There are so many ways you can extend this tutorial. For example, you can set up a web server on the Raspberry Pi and have it serve local web pages to be displayed on your Kiosk.

It’s perfect if you want the results of a competition or basically any other sort of information you want to be displayed.

By now you should have your Raspberry Pi successfully booting into the Kiosk mode of Chromium. If you have any issues with this Raspberry Pi kiosk tutorial or want to leave feedback, then feel free to leave a comment below.

70 Comments

  1. DARIN L SCHOLLMEYER on

    Thank you so much! I needed a way to display a Node-red dashboard on boot, I tried several other methods (wasting a better part of the day) and this is the first one to work!

  2. Cameron Sylvester on

    Hi, I cant wait to try this. I am curious if you could let me know how to refresh the browser once every hr or whatever I set it to. ie 1 minute or 24 hrs.

    I would like to use this to display a google slides presentation as a messaging display at work and would like it to refresh the slide/message without having to manually reload the page.

    1. Cam Sylvester on

      I figured it out in your code:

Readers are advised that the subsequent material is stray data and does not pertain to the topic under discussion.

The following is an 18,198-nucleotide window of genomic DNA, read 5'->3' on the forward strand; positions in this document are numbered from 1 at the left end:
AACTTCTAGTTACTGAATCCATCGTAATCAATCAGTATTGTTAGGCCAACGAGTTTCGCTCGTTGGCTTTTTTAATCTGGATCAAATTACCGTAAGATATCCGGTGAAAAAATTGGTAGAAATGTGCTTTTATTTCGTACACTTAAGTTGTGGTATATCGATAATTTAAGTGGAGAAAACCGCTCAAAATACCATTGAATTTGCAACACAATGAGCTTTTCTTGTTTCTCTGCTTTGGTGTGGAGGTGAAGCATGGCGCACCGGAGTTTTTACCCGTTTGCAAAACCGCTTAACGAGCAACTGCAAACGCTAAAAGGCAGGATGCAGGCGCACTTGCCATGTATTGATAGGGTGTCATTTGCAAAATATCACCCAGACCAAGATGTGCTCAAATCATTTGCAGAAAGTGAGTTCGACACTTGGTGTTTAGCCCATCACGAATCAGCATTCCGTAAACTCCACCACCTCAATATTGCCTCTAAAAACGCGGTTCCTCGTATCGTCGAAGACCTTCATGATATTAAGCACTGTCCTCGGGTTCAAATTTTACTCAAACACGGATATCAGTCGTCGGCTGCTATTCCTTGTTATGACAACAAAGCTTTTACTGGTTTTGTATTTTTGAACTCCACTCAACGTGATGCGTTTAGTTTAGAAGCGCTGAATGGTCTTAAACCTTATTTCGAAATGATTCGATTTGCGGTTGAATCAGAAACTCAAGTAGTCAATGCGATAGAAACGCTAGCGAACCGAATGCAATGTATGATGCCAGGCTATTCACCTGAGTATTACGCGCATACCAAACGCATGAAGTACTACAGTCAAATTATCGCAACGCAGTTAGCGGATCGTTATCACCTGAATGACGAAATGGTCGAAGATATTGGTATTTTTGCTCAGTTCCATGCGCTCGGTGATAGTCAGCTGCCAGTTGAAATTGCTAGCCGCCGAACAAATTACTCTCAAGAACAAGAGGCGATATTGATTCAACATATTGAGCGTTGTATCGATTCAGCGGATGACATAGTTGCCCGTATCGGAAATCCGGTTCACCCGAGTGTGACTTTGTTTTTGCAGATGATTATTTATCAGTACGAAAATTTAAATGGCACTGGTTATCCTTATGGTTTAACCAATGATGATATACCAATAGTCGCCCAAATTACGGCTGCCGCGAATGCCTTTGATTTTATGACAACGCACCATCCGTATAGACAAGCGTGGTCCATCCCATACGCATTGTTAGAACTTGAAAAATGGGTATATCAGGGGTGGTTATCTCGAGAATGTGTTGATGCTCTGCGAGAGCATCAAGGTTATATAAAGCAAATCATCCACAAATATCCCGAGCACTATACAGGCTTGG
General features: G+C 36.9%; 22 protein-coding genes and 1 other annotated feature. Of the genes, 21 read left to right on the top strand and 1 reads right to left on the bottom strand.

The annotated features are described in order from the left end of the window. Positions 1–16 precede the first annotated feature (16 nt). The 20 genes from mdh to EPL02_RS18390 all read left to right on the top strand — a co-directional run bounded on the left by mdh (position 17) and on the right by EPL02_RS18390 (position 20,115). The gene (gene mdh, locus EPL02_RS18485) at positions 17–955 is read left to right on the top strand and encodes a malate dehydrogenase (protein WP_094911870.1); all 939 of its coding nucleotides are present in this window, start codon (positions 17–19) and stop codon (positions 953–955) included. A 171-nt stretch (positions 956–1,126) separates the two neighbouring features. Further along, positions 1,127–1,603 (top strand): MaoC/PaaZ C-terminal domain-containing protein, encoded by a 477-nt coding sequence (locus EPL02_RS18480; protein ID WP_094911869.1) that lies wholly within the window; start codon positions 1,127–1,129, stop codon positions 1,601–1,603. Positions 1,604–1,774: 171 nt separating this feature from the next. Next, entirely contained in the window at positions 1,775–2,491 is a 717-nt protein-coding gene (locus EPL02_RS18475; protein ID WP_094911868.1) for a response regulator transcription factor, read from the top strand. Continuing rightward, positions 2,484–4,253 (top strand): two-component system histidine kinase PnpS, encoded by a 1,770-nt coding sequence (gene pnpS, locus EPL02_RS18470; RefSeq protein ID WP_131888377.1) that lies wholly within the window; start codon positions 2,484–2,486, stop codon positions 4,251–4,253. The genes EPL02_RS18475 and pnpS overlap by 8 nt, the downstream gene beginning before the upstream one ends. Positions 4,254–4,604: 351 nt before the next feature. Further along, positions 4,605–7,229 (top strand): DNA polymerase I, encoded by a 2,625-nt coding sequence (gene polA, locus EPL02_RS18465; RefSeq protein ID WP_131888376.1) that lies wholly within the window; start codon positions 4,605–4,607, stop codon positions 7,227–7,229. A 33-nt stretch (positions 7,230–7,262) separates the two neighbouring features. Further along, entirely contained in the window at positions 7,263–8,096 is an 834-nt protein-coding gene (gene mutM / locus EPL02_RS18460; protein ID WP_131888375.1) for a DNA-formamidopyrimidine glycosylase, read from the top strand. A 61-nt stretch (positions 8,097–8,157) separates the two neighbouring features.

while true; do
      xdotool keydown ctrl+Tab; xdotool keyup ctrl+Tab;
      sleep 10
      done

      sub in ctrl+r instead of ctrl+tab
      and have it sleep for 60 for 1 min or 86400 for 24 hrs

  3. Matt on

    Let’s say you have 2 different tabs, and you want to play for 60 seconds, but the other 120 seconds before switching. How would that be scripted?

    1. Gus on

      Hi Matt,

      The code below should do what you’re after. It will display the first tab for 60 seconds then switch to the next tab for 120 seconds.

      xdotool keydown ctrl+Tab; xdotool keyup ctrl+Tab;
      sleep 60
      xdotool keydown ctrl+Tab; xdotool keyup ctrl+Tab;
      sleep 120
  4. Mansoor on

    Hi Emmet,
    I must say your tutorial is awesome. But I would like to know if Chromium running in kiosk mode and there is not keyboard and mouse attached to pi screen attached to pi can support touch but when chromium is running if any form fill needs to happen on web how can we invoke matchbox-keyboard.
    I will wait to hear from you.
    Much appreciated.